Review: Conquest / Author: John Connolly, Jennifer Ridyard / Publisher: Headline / Release Date: Out Now
The creation of authors John Connolly and Jennifer Ridyard, Conquest serves as a more hard-hitting take on humans vs aliens than is customarily given in books targeted at younger audiences. Turning humanity’s own technology against them, an alien force known as the Illyri has complete dominion over Earth. With a generation having passed since their arrival, Paul Kerr and Syl Hellais have grown up witnessing the conflict from opposite sides – both aware of the horrors of occupation, but not the true nightmare which will soon befall them...
As the first in a series, Conquest gets many elements right but makes many basic mistakes. Writing for young adults, the authors made the point of not talking down to their audience or portraying a black-and-white battle. While Earth has been taken over and skirmishes continue, the aliens do not pull an Independence Day and are even commented upon to have improved elements of life on Earth. Some Illyri are portrayed in a somewhat sympathetic light despite their loyalties, and similarly the human resistance is far from squeaky clean with extremely hostile members among their number. This is made especially clear very early on through the characters of Andrus and Knutter who contrast with the more hostile and heroic members of their factions. The book also does not avoid the subject of death, freely showing it despite the fascinatingly peaceful conquest by the Illyri in the book’s opening stages.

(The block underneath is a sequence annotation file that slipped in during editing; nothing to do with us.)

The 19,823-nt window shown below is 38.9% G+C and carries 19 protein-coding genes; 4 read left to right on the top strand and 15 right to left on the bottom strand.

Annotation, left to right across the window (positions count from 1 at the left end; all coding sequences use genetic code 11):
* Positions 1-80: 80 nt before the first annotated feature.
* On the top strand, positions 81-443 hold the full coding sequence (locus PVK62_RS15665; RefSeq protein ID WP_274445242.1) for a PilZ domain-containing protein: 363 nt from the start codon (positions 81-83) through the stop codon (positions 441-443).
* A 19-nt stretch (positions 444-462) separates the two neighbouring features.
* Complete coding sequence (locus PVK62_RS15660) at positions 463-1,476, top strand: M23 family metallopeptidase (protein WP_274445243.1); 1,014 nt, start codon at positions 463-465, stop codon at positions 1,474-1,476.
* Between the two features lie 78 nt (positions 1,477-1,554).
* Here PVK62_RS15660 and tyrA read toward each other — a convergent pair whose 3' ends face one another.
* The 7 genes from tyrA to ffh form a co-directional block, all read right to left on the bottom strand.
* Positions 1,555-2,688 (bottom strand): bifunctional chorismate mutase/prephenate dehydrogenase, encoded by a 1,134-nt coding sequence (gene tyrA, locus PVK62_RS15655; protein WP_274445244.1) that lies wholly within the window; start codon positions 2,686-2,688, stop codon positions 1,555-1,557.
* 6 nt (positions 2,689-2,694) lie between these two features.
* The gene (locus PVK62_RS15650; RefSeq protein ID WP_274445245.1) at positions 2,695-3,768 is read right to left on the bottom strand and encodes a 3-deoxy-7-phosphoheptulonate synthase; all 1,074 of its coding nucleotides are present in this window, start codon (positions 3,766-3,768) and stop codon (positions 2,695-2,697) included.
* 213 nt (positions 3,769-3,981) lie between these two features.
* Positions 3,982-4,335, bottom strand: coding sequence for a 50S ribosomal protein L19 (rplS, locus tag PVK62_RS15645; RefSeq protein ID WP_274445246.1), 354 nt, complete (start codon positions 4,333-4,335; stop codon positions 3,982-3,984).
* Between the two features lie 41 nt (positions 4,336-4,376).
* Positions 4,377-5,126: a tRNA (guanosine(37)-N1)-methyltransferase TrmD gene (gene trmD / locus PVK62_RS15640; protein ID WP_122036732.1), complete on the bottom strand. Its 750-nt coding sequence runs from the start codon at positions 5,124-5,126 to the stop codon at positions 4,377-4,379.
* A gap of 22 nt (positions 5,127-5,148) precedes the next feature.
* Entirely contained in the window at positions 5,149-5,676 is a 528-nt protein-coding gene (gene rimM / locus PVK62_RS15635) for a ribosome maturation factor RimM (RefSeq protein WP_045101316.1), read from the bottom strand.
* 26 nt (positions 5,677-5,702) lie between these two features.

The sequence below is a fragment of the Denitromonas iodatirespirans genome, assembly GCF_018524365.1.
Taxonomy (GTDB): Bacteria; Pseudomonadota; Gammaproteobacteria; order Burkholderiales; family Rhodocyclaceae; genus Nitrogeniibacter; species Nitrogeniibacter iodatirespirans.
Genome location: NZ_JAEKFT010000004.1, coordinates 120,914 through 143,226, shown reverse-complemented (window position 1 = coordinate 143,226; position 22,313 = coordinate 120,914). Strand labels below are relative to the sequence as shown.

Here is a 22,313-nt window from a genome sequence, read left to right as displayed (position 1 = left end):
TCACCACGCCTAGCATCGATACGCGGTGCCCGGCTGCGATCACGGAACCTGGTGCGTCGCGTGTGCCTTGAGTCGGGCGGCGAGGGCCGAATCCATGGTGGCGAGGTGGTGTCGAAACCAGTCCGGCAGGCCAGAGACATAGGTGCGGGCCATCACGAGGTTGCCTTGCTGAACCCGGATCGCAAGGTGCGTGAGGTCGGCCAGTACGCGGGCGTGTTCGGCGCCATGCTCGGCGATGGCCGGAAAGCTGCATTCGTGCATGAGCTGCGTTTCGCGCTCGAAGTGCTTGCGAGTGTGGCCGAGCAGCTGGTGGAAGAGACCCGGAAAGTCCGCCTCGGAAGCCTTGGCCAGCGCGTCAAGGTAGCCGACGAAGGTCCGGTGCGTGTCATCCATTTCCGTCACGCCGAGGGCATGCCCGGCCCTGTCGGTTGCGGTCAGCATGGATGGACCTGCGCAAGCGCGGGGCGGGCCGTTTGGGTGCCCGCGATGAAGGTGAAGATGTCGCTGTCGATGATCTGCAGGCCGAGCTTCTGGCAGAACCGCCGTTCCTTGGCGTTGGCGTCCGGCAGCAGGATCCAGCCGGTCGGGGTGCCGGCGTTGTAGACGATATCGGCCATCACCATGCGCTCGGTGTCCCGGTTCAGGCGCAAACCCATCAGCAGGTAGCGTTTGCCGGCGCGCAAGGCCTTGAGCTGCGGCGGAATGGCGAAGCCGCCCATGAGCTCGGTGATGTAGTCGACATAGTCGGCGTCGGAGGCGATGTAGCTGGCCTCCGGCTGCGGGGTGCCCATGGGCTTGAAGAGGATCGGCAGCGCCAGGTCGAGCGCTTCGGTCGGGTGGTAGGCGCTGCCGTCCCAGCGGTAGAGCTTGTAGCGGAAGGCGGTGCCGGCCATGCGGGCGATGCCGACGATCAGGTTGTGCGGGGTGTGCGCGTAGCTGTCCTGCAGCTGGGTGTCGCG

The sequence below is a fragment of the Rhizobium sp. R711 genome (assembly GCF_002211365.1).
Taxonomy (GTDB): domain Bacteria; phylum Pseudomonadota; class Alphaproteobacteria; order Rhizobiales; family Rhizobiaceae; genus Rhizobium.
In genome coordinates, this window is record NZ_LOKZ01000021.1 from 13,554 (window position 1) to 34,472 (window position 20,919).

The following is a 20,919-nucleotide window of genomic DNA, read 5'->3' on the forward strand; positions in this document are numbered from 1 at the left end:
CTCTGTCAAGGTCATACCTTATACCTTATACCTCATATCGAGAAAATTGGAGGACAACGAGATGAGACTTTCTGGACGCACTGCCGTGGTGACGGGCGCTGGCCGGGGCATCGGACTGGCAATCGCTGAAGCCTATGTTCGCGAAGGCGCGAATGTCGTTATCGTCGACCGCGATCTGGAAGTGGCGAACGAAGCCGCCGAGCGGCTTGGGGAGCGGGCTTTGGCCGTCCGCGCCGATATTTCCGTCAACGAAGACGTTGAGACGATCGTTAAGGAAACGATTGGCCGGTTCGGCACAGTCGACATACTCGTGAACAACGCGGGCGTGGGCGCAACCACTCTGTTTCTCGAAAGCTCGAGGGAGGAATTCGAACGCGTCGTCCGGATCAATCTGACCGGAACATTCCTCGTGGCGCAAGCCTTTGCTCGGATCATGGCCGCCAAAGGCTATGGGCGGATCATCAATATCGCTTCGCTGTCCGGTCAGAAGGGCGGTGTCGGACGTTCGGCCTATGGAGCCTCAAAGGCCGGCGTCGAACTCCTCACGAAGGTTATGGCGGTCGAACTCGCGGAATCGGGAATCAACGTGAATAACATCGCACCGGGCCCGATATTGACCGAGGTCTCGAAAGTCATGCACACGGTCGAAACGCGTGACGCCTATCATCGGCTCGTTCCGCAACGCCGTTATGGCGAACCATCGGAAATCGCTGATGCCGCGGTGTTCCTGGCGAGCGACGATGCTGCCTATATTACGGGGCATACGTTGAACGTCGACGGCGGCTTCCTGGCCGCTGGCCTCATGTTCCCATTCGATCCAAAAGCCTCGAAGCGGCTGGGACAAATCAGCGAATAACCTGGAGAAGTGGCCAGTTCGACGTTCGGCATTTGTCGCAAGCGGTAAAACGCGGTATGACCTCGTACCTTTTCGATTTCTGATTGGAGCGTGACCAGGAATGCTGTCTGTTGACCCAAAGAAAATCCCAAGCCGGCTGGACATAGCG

The chief problem is with the over-abundance of exposition. Many elements feel as if they’re being told to the reader, rather than explained through characters or environments. This is especially so in early pages outlining Earth’s fall which, while effective, could have been made vastly more immersive if they were framed as government documents or reports.
Early chapters feel as if they’re trying to get the set-up out of the way in as few pages as possible, and it does come across as rushed. More time should have been spent setting up the idea of the change in power and its long-term affects, and the aliens themselves. In a classic error, the Illyri are far too human in terms of both culture and physiology. While the latter is a point commented upon, very few cultural aspects are brought up to make them feel anything like a force from another world.
Conquest is definitely flawed, yet it retains enough positive elements to hold your interest until the final page. As a YA novel involving science fiction resistance fighters it’s no Animorphs, but with likeable characters, grey morality and a good mystery it’s a series with promise to it.